Solar powered irrigation is now an option no matter where you are located. It is already commonly used to power everything from street lights to household appliances. Thanks to dramatic falls in the costs and increases in efficiency it is now possible to use large panels to collect enough solar energy to power appliances even in cloudy regions.
If you are looking for an off-grid, sustainable, and/or efficient option to pump water – solar water pumps will be a great option to consider wherever you are.
There are many things to consider when choosing a new machine for your farm, we’ve broken all this down into a few questions to help you gather the information you need.
What is your water source?
If your water source is at or near the ground surface (with the water level within 7m/22ft) you can look at surface water pumps. However, if it is further you will need to look at submersible/floating water pumps.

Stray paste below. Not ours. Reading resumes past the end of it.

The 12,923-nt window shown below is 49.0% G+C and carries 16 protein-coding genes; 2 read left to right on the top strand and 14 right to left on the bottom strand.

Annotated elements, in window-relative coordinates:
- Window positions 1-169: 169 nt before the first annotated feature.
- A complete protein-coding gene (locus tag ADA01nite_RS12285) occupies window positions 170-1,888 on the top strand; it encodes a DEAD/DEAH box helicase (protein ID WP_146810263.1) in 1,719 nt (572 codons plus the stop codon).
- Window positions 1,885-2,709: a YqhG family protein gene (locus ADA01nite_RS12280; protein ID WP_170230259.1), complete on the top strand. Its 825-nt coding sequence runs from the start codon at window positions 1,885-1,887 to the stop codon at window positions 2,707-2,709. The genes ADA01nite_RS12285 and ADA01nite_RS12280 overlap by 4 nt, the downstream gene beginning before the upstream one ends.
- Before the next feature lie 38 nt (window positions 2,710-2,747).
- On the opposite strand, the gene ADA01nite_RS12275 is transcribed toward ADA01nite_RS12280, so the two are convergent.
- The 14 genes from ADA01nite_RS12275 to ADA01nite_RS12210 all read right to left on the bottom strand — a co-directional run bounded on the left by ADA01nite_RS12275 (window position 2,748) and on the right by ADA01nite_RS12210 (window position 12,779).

How clean is your water source?
Is it likely your water sources will have sand, dirt, or grit that will pass through the pump? If so, you’ll need to make sure your chosen water pump can handle this to save on costly maintenance.
Will your water source run dry whilst pumping?
Some pumps will overheat or be damaged if water stops flowing through them. Think about your water levels and if needed, choose a pump that can handle this.
How much water do you need?
This can be difficult to work out as it can change season to season, so it is best to work to the peak water demand in the growing season.
When considering crop irrigation, here is a quick calculation to help figure out your water needs:
Compare your answer to the manufacturer’s reported flow rate (be mindful that the manufacturer will report the optimal output, usually at 1m head).
What flow rates mean for irrigation on your farm: